SH:  What a blessing.

LD:  Yes, I forgot about that. 

SH:  We've often ask about the send off, but that tops it.  Were there other women who were nicer to you?

LD:  Oh, yes, I ran into, I remember one day, I come home to Pleasantville, and for some reason I went down to high school, and my brother went wandering around the halls, and all my brother said was, "Len, why don't you come down to school?"  He said, "There's a teacher there I'd like you to meet."  So, I went down the school hall and found this class, and after class was excused, and the teacher come out to the hall, and he introduced us, and then he left, and she said, "Oh, these goddamn little devils in there," she said.  "I can't teach them a damned thing," and I went out with her a couple of times.  There was a lot, and, it wasn't all work and no play. 

SH:  As an officer training the troops, in Louisiana, what did the fellow officers do at the end of the day?

LD:  Play cards. 

SH:  Play cards?

LD:  Generally, we played cards.

SH:  At the officers' club?

LD:  Club, yes.  Played cards around the clock.

SH:  Did you get to do any other traveling at all?

LD:  Not too much.  There wasn't a heck of a lot to see down there, really.  Nobody was busy as I say it was, we hung around.  My recollection was they played cards.

SH:  Okay.  You come back, and you're discharged from Fort Dix, and you report to Rutgers.  Do you remember your graduation or what your plans were after graduation?

LD:  For sometime, there, I went to a job interview, and I don't know whether this was prior to graduation, but Bethlehem Steel was looking for a lot of people, and I don't know whether this was part of the school or they had set up this meeting.  But, anyway, they had offered me a job, and when I graduated I immediately went to Bethlehem.  Yes, I had to get on this job.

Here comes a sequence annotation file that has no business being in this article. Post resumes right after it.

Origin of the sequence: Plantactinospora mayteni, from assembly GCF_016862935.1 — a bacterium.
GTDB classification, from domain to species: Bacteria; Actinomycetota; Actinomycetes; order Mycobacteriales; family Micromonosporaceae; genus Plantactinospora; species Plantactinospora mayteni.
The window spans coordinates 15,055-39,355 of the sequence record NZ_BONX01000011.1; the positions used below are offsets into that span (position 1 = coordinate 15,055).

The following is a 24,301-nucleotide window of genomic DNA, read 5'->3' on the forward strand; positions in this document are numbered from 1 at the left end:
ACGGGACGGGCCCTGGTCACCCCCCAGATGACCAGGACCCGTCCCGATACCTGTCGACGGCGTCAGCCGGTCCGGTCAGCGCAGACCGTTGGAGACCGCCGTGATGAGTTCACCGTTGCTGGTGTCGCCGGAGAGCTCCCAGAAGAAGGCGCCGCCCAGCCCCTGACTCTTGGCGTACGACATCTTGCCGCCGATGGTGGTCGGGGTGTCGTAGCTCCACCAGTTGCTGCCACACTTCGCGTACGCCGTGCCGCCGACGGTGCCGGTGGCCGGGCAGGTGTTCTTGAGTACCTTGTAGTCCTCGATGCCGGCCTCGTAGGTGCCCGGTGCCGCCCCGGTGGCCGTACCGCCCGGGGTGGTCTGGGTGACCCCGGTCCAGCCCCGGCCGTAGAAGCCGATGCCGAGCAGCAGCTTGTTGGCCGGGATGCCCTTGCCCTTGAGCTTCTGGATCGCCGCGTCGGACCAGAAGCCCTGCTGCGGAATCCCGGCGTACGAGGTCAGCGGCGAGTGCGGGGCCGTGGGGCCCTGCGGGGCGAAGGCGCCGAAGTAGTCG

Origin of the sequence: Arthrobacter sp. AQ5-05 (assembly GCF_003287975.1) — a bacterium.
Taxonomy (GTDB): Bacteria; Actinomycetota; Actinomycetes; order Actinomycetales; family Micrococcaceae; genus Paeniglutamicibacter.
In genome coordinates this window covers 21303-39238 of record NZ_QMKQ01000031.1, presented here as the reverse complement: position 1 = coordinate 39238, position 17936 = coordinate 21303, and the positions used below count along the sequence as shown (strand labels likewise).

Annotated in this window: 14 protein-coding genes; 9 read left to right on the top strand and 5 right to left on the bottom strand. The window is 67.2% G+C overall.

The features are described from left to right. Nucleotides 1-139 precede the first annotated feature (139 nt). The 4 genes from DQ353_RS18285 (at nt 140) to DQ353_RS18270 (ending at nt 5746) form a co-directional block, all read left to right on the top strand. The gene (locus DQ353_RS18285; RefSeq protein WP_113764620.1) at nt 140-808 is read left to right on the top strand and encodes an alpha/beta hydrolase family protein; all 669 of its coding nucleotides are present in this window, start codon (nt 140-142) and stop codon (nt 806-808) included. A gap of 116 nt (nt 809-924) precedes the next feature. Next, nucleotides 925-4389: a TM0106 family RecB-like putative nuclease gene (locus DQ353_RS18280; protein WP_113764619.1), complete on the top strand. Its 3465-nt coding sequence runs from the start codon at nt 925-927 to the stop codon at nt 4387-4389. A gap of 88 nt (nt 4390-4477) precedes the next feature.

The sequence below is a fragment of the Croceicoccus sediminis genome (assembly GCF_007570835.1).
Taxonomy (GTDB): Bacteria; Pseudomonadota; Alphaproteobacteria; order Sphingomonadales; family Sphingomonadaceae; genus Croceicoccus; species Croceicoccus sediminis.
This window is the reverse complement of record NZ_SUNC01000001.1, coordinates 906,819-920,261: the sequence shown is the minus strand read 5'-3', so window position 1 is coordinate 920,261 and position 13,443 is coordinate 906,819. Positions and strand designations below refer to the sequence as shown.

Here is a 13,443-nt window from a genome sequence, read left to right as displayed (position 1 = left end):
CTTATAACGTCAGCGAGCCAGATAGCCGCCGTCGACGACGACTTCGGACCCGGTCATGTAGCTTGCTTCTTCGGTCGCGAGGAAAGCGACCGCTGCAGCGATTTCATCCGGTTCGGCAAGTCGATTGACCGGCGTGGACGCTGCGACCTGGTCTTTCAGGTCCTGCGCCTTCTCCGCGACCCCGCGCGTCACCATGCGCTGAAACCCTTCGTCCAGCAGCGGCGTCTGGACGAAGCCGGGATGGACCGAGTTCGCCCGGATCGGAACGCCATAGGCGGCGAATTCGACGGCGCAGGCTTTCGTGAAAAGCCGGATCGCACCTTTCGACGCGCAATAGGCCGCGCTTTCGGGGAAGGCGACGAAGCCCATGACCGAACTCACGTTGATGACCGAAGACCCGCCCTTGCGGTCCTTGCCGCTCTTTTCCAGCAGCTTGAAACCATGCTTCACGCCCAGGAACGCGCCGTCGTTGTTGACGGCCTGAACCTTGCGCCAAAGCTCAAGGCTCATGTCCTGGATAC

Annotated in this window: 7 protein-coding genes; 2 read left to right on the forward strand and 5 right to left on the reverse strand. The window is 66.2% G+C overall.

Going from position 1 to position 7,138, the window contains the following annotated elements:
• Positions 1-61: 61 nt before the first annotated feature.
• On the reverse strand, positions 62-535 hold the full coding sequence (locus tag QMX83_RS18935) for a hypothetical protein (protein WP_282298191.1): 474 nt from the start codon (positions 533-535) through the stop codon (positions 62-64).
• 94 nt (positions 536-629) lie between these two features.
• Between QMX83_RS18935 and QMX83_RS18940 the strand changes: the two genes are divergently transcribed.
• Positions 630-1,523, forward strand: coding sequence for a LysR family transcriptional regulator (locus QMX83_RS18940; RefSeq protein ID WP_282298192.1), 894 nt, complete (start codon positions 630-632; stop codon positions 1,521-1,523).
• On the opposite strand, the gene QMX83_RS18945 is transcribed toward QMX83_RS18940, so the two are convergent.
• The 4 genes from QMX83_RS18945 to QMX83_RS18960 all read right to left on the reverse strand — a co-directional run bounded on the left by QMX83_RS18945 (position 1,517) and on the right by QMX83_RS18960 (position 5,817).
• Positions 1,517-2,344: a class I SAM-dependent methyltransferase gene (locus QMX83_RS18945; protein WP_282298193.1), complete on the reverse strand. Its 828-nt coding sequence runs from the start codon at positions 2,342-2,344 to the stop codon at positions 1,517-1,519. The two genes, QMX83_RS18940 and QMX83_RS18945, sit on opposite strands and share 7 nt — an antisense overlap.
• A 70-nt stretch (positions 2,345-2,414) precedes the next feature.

SH:  The Bethlehem plant in Pennsylvania?

LD:  In Bethlehem.

SH:  Bethlehem, Pennsylvania.

LD:  Sure.  It wasn't much hanging around, I mean.

SH:  Just got right to work?

LD:  Yes, pretty much so. 

SH:  Now you were working at Bethlehem when the Korean War broke out?

LD:  Right.

SH:  What kind of a shock was it, then, to get orders?
 

LD:  You know, you open up this letter, and it says, "Please report to," not please, "Report to Camp Drum,"  someplace in Maryland.  I forget what it was, some place on such and such a date.  So I'd just got married, no, I've been married about a year or so.

SH:  Did you marry somebody from Pleasantville?

LD:  From Johnstown, I married a girl from Johnstown. 

SH:  What were your plans, I mean, what did you have to do?  Did you bring her home or...